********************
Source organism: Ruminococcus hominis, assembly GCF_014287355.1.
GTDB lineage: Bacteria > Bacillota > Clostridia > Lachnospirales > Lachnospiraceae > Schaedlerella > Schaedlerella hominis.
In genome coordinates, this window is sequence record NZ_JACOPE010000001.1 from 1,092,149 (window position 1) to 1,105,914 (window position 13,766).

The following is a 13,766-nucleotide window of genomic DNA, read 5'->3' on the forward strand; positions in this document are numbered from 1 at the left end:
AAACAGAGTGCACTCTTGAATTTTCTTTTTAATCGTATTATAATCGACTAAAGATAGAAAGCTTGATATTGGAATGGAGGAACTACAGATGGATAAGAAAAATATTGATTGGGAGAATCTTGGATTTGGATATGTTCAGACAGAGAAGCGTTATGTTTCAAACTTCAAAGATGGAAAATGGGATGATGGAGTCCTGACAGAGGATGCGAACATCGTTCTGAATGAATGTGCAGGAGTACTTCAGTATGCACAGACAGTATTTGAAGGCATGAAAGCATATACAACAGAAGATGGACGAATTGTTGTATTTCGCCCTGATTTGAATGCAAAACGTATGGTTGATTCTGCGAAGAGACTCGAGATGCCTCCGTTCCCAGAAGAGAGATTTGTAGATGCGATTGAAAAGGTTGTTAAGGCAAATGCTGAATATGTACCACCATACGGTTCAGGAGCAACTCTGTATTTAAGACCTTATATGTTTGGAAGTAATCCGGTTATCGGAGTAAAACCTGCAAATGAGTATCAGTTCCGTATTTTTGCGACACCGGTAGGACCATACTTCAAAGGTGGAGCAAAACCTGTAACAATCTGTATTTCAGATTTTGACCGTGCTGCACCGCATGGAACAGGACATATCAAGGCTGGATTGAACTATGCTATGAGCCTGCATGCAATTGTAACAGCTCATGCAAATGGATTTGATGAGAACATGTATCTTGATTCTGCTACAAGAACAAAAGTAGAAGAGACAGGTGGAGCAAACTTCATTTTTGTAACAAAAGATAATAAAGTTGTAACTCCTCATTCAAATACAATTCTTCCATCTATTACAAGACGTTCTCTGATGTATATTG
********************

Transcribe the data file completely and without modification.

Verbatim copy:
Source organism: Ruminococcus hominis, assembly GCF_014287355.1.
GTDB lineage: Bacteria > Bacillota > Clostridia > Lachnospirales > Lachnospiraceae > Schaedlerella > Schaedlerella hominis.
In genome coordinates, this window is sequence record NZ_JACOPE010000001.1 from 1,092,149 (window position 1) to 1,105,914 (window position 13,766).

The following is a 13,766-nucleotide window of genomic DNA, read 5'->3' on the forward strand; positions in this document are numbered from 1 at the left end:
AAACAGAGTGCACTCTTGAATTTTCTTTTTAATCGTATTATAATCGACTAAAGATAGAAAGCTTGATATTGGAATGGAGGAACTACAGATGGATAAGAAAAATATTGATTGGGAGAATCTTGGATTTGGATATGTTCAGACAGAGAAGCGTTATGTTTCAAACTTCAAAGATGGAAAATGGGATGATGGAGTCCTGACAGAGGATGCGAACATCGTTCTGAATGAATGTGCAGGAGTACTTCAGTATGCACAGACAGTATTTGAAGGCATGAAAGCATATACAACAGAAGATGGACGAATTGTTGTATTTCGCCCTGATTTGAATGCAAAACGTATGGTTGATTCTGCGAAGAGACTCGAGATGCCTCCGTTCCCAGAAGAGAGATTTGTAGATGCGATTGAAAAGGTTGTTAAGGCAAATGCTGAATATGTACCACCATACGGTTCAGGAGCAACTCTGTATTTAAGACCTTATATGTTTGGAAGTAATCCGGTTATCGGAGTAAAACCTGCAAATGAGTATCAGTTCCGTATTTTTGCGACACCGGTAGGACCATACTTCAAAGGTGGAGCAAAACCTGTAACAATCTGTATTTCAGATTTTGACCGTGCTGCACCGCATGGAACAGGACATATCAAGGCTGGATTGAACTATGCTATGAGCCTGCATGCAATTGTAACAGCTCATGCAAATGGATTTGATGAGAACATGTATCTTGATTCTGCTACAAGAACAAAAGTAGAAGAGACAGGTGGAGCAAACTTCATTTTTGTAACAAAAGATAATAAAGTTGTAACTCCTCATTCAAATACAATTCTTCCATCTATTACAAGACGTTCTCTGATGTATATTG